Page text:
Sunday, 13 November 2011

Will you be an eagle - or Eddie the Eagle?


The whiff of Catherine wheels, rockets and bonfires in the night air has faded. Children have long since consumed their body weight in Hallowe'en (trick or) treats. The last hurrahs of Autumn have passed and now we stand at the top of a precipitous slope, like an alpine ski jumper, nervously adjusting our goggles as we contemplate that impossibly steep and slippery descent which leads inexorably to...Christmas.

We all hope for a steady run as we hop on to the festive ski jump: crowded, stuffy shops successfully negotiated, presents bought, no-one forgotten, meals planned, wrapping paper remembered. If we get it all right it will culminate in a graceful landing on the big day itself, having overcome the seemingly impossible.

That's the dream. The nightmare is a wobbly start to our descent: online ordering deadlines missed, the things you wanted sold out, or maybe you haven't got any good ideas to start with; somehow, ordering the turkey slipped your mind.....

The nightmare result is less like an eagle soaring effortlessly through the sky, and more like Eddie the Eagle.

Eddie, lest you have forgotten, was a British downhill skier who had failed to qualify for the British Olympic ski-ing team. He alighted on the clever tactic of switching to ski jumping, where he was assured of qualification, as there were no other British competitors.

Eddie thereby found himself representing his country at the 1988 Winter Olympics in Calgary, but was woefully under-financed and under-prepared - at one point financing himself as a part-time plasterer while training in Finland. Matters were not helped by the fact that he suffered from such poor sight that he needed to wear glasses to jump – which fogged up in the cold conditions. Dubbed “Mr Magoo”, he resembled, not an eagle, but something more akin to a penguin which had been launched unexpectedly into the air, and then crash-landed and scrambled onto the ice. Eddie denied that he was scared of heights – but he did admit to being scared of jumping.

Despite this unpromising start, Eddie, undaunted, won international acclaim for his pluck and determination to compete. Unfortunately that was all he won, as he came last in both of the ski jump events – and thus the legend of Eddie the Eagle was born.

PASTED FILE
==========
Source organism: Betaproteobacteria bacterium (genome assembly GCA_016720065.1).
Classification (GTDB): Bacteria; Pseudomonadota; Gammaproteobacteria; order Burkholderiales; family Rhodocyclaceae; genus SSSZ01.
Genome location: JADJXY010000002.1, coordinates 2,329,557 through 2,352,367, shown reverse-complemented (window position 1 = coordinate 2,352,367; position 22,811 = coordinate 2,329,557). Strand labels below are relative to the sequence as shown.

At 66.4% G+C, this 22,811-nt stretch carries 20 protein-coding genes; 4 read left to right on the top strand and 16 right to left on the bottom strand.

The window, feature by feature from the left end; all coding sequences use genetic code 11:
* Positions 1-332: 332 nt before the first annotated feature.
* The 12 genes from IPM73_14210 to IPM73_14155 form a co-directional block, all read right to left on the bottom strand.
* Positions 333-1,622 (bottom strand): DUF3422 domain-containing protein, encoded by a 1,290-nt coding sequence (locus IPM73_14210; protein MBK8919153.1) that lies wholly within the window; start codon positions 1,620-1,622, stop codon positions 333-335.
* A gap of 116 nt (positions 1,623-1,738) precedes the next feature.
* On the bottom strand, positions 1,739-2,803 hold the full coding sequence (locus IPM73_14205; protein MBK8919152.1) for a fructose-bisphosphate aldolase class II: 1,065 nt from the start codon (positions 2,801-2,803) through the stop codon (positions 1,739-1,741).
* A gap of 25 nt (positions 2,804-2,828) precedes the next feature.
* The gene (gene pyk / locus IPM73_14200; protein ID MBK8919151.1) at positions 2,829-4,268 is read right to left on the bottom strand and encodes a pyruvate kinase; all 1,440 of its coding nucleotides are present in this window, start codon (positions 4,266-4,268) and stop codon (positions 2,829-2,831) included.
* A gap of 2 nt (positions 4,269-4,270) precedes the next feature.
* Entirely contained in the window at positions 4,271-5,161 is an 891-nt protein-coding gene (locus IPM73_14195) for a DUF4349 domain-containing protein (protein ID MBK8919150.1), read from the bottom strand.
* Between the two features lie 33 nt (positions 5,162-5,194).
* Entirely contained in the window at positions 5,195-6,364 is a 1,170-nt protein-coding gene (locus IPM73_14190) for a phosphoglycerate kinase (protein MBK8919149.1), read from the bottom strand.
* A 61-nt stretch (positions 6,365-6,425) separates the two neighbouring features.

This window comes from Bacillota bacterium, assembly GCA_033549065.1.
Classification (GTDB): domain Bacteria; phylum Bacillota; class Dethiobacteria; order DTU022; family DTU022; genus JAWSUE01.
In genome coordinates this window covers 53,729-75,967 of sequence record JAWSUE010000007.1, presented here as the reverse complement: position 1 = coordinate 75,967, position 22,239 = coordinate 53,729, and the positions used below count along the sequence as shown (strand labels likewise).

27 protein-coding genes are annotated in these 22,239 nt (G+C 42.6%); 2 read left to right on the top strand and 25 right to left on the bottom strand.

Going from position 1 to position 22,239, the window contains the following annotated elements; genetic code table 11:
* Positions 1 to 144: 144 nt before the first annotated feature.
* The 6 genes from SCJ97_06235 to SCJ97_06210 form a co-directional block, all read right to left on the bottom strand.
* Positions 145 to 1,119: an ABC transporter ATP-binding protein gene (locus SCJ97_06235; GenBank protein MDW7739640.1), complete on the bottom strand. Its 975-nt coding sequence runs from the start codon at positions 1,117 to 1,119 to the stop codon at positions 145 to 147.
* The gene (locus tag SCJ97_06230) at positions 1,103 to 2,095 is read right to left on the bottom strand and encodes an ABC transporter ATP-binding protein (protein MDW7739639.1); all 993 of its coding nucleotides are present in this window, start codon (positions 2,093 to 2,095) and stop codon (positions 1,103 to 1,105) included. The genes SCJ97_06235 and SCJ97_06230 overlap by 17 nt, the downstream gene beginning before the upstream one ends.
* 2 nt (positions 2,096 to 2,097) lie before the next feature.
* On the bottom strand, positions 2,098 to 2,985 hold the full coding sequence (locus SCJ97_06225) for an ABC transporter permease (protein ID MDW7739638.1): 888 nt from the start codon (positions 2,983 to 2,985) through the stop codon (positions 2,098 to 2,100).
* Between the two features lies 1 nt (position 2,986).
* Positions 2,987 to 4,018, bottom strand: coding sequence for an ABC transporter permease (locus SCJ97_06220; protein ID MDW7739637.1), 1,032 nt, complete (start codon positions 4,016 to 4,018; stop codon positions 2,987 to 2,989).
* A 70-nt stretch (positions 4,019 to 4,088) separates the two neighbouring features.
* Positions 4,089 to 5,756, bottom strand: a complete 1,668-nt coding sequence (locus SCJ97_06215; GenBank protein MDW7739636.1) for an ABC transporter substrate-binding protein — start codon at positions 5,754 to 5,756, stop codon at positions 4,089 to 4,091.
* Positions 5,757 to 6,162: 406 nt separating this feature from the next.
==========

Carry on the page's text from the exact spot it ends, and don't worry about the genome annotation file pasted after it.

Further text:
I may not have much to offer to help you with the myriad of organisational tasks that need to be accomplished between now and the end of December – but in matters vinous I can be of assistance. Over the next couple of columns I'll be making specific recommendations on which wines to have on hand for the variety of social occasions that the festive season brings, along with my top tips for a glittering Christmas.

So as far as what on earth to buy for the spouse who has everything, or that sourpuss in-law who never seems happy, no matter how much money and effort you expend – I'll have to leave you to your own devices. However, if you can start by welcoming all your guests with a glass of something cold and sparkling and flashing a winning smile, then any other imperfections will surely be forgiven. Just don't forget to order the turkey.

In the meantime, here are some wines deserving of your attention. This week's wine recommendations are not specifically Christmassy, but are designed to soothe and delight over the colder, longer evenings between now and December.

Bordière Nord Marsanne Viognier 2010 - £6.99 (or buy 2 for £5.99 each) at Majestic
Marsanne and Viognier are traditional grapes of the Rhône Valley, but have been transplanted here to the warmer Languedoc by the mercurial Alain Grignon. This is a great value winter weight white with bags of unoaked tropical-tinged peachy fruit, combined with a herbal twist courtesy of the Marsanne. Full-tasting and warming – great as a party wine, but the trace of herbal bitterness makes it food-friendly too.

Domaines Schlumberger Riesling Grand Cru Saering 2007 - £18.95 from slurp.co.uk
I'm not going to beat around the bush. It's time wine drinkers got over their unfounded fears of Riesling, and especially of Riesling in these tall “flute” shape bottles. This is a fantastic wine from Alsace, in northeastern France, and it's DRY. Winemakers who can grow it love Riesling, the wine trade loves Riesling, I love Riesling – please put a stop to all my banging on and try some!

This sprightly wine has lots of lime with a hint of peach and even a little orange rind on the nose. The palate is dry, with a lip-smacking mineral tang and the limey flavours really linger. It's quite weighty and with a citrus pith bitterness too – really should be had with food and it was great with a chicken risotto. Very good and totally, deliciously moreish.

M&S Crozes-Hermitage 2008 - £10.99 from M&S
This 100% Syrah from the northern Rhône valley is made for M&S by the quality-minded Cave de Tain Co-operative and is exactly the kind of red wine you want to relax with at this time of year. The nose has loads of black fruit, along with some herbs and spices. The palate has more of that lovely brambly fruit with a real black pepper kick. Have it with a winter casserole – or just by the fire, with slippers.

6 comments:

  1. plasterer surrey
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  3. plasterer surrey
    Since discovering that I lived in the middle of the site of an historic artistic community, I have been on a fascinating journey following the trail of the Haslemere peasant arts. A story that needs to be told!

    ReplyDelete
  4. plasterer surrey
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  6. plasterer surrey
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    ReplyDelete